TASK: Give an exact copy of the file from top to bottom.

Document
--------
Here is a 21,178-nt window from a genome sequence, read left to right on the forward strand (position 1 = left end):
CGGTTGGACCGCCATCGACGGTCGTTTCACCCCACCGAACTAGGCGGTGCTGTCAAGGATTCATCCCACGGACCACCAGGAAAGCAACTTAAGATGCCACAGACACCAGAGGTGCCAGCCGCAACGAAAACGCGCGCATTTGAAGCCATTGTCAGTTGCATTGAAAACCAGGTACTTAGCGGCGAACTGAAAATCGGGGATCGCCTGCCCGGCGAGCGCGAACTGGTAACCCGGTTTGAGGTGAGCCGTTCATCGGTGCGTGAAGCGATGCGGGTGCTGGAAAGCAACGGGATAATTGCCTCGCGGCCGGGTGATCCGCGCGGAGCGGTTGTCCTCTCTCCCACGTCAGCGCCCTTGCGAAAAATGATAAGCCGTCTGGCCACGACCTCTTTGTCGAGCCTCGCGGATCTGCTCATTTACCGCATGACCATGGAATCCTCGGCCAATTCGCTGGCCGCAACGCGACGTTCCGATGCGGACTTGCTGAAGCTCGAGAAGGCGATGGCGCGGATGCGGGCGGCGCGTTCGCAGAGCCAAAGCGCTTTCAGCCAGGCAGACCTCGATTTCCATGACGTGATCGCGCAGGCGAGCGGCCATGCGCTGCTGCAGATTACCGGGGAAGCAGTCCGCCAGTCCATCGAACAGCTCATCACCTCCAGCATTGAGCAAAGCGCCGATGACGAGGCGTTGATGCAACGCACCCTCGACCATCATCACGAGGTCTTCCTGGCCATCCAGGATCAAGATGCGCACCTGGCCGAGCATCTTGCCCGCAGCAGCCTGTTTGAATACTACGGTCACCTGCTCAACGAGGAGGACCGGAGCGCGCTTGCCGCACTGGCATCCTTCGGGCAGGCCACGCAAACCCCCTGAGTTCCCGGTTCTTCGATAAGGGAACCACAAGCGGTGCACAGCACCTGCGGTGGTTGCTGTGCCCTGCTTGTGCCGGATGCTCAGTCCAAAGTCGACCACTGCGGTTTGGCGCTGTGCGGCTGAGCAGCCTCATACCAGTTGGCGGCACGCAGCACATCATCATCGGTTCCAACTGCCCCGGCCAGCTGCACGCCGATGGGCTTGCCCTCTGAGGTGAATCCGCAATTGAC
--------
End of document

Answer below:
Here is a 21,178-nt window from a genome sequence, read left to right on the forward strand (position 1 = left end):
CGGTTGGACCGCCATCGACGGTCGTTTCACCCCACCGAACTAGGCGGTGCTGTCAAGGATTCATCCCACGGACCACCAGGAAAGCAACTTAAGATGCCACAGACACCAGAGGTGCCAGCCGCAACGAAAACGCGCGCATTTGAAGCCATTGTCAGTTGCATTGAAAACCAGGTACTTAGCGGCGAACTGAAAATCGGGGATCGCCTGCCCGGCGAGCGCGAACTGGTAACCCGGTTTGAGGTGAGCCGTTCATCGGTGCGTGAAGCGATGCGGGTGCTGGAAAGCAACGGGATAATTGCCTCGCGGCCGGGTGATCCGCGCGGAGCGGTTGTCCTCTCTCCCACGTCAGCGCCCTTGCGAAAAATGATAAGCCGTCTGGCCACGACCTCTTTGTCGAGCCTCGCGGATCTGCTCATTTACCGCATGACCATGGAATCCTCGGCCAATTCGCTGGCCGCAACGCGACGTTCCGATGCGGACTTGCTGAAGCTCGAGAAGGCGATGGCGCGGATGCGGGCGGCGCGTTCGCAGAGCCAAAGCGCTTTCAGCCAGGCAGACCTCGATTTCCATGACGTGATCGCGCAGGCGAGCGGCCATGCGCTGCTGCAGATTACCGGGGAAGCAGTCCGCCAGTCCATCGAACAGCTCATCACCTCCAGCATTGAGCAAAGCGCCGATGACGAGGCGTTGATGCAACGCACCCTCGACCATCATCACGAGGTCTTCCTGGCCATCCAGGATCAAGATGCGCACCTGGCCGAGCATCTTGCCCGCAGCAGCCTGTTTGAATACTACGGTCACCTGCTCAACGAGGAGGACCGGAGCGCGCTTGCCGCACTGGCATCCTTCGGGCAGGCCACGCAAACCCCCTGAGTTCCCGGTTCTTCGATAAGGGAACCACAAGCGGTGCACAGCACCTGCGGTGGTTGCTGTGCCCTGCTTGTGCCGGATGCTCAGTCCAAAGTCGACCACTGCGGTTTGGCGCTGTGCGGCTGAGCAGCCTCATACCAGTTGGCGGCACGCAGCACATCATCATCGGTTCCAACTGCCCCGGCCAGCTGCACGCCGATGGGCTTGCCCTCTGAGGTGAATCCGCAATTGAC